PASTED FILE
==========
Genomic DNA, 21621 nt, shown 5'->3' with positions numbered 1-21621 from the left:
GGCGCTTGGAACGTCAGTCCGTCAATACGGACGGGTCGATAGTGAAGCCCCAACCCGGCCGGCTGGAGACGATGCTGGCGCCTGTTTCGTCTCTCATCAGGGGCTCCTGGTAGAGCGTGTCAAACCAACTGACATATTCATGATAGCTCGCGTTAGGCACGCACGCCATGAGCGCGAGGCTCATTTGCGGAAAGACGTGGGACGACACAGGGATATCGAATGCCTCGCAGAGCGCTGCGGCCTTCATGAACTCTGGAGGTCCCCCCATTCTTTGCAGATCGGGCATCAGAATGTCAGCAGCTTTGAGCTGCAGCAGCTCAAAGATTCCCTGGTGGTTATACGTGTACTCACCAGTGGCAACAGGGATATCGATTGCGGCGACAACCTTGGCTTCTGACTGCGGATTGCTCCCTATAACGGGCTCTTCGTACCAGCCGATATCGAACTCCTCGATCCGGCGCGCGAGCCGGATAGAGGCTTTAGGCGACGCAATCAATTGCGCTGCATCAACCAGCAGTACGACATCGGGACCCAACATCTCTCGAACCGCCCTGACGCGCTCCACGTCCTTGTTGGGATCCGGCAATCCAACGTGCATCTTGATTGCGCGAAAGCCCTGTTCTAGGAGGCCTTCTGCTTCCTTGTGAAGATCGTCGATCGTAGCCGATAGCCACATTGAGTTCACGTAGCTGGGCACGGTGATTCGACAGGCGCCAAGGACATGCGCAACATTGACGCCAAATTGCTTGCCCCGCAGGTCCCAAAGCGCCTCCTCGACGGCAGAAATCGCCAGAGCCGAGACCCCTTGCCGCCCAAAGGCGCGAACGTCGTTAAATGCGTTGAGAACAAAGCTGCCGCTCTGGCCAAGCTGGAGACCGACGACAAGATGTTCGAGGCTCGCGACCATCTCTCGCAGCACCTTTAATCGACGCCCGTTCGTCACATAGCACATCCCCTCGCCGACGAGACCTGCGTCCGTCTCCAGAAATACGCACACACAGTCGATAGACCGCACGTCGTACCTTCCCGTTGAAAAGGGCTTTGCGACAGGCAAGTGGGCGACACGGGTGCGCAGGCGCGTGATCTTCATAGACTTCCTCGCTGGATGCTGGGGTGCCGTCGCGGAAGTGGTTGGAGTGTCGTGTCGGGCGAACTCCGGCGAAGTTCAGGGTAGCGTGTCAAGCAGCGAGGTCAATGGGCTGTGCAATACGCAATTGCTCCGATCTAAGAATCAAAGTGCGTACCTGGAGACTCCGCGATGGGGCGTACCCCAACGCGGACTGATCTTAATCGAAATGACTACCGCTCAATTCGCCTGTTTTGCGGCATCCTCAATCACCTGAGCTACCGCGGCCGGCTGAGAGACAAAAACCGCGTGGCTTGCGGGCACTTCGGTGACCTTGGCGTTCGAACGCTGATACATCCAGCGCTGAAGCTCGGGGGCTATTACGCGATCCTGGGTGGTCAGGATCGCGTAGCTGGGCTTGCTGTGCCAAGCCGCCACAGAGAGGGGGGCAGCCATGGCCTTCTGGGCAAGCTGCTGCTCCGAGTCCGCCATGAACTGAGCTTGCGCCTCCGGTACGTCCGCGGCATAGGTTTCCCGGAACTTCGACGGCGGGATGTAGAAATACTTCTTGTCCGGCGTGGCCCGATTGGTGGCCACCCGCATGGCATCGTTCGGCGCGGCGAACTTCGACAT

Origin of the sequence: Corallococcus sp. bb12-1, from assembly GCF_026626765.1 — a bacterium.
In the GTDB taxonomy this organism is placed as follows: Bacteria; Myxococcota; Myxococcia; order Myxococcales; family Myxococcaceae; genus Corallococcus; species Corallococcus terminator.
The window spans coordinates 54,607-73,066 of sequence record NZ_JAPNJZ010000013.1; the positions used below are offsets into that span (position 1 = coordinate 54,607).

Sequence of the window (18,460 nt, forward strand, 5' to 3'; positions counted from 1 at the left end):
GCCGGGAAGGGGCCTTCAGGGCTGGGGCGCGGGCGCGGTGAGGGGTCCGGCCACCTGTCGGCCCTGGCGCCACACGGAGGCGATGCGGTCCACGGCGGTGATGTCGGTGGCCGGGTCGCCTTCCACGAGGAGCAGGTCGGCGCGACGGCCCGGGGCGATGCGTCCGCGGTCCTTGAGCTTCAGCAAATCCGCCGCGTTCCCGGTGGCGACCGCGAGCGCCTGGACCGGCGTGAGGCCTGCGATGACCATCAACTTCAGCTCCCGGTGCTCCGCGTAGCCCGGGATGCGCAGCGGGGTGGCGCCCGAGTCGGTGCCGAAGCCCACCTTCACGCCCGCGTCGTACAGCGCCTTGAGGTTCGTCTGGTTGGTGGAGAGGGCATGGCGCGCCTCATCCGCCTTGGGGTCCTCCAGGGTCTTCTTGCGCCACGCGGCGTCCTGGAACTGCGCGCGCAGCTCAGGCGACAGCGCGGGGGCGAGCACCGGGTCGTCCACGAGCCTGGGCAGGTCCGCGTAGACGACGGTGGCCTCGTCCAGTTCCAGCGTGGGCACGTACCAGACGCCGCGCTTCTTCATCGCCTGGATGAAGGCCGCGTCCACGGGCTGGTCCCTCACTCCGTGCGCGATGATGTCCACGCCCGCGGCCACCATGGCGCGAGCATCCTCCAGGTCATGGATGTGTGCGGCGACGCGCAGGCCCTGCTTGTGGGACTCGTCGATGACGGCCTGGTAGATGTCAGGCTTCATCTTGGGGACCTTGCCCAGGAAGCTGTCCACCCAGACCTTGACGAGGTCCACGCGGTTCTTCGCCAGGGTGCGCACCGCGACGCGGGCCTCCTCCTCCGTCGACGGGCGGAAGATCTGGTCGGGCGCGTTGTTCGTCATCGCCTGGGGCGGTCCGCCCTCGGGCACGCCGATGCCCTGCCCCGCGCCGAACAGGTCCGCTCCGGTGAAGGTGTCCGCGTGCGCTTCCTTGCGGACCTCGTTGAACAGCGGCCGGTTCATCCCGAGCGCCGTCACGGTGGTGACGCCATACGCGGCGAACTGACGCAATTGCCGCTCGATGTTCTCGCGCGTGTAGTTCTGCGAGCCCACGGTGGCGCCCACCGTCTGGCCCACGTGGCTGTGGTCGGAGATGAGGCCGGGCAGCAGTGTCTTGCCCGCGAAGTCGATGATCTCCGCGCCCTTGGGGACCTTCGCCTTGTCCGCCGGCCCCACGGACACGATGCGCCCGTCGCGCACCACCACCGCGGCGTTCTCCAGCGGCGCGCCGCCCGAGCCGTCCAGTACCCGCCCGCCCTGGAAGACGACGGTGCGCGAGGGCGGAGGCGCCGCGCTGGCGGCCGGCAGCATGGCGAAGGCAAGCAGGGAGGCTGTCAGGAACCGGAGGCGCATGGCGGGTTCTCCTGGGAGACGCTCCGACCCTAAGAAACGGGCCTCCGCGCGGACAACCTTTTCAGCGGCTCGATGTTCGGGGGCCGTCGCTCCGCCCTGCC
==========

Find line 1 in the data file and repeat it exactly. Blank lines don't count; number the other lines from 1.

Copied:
Genomic DNA, 21621 nt, shown 5'->3' with positions numbered 1-21621 from the left: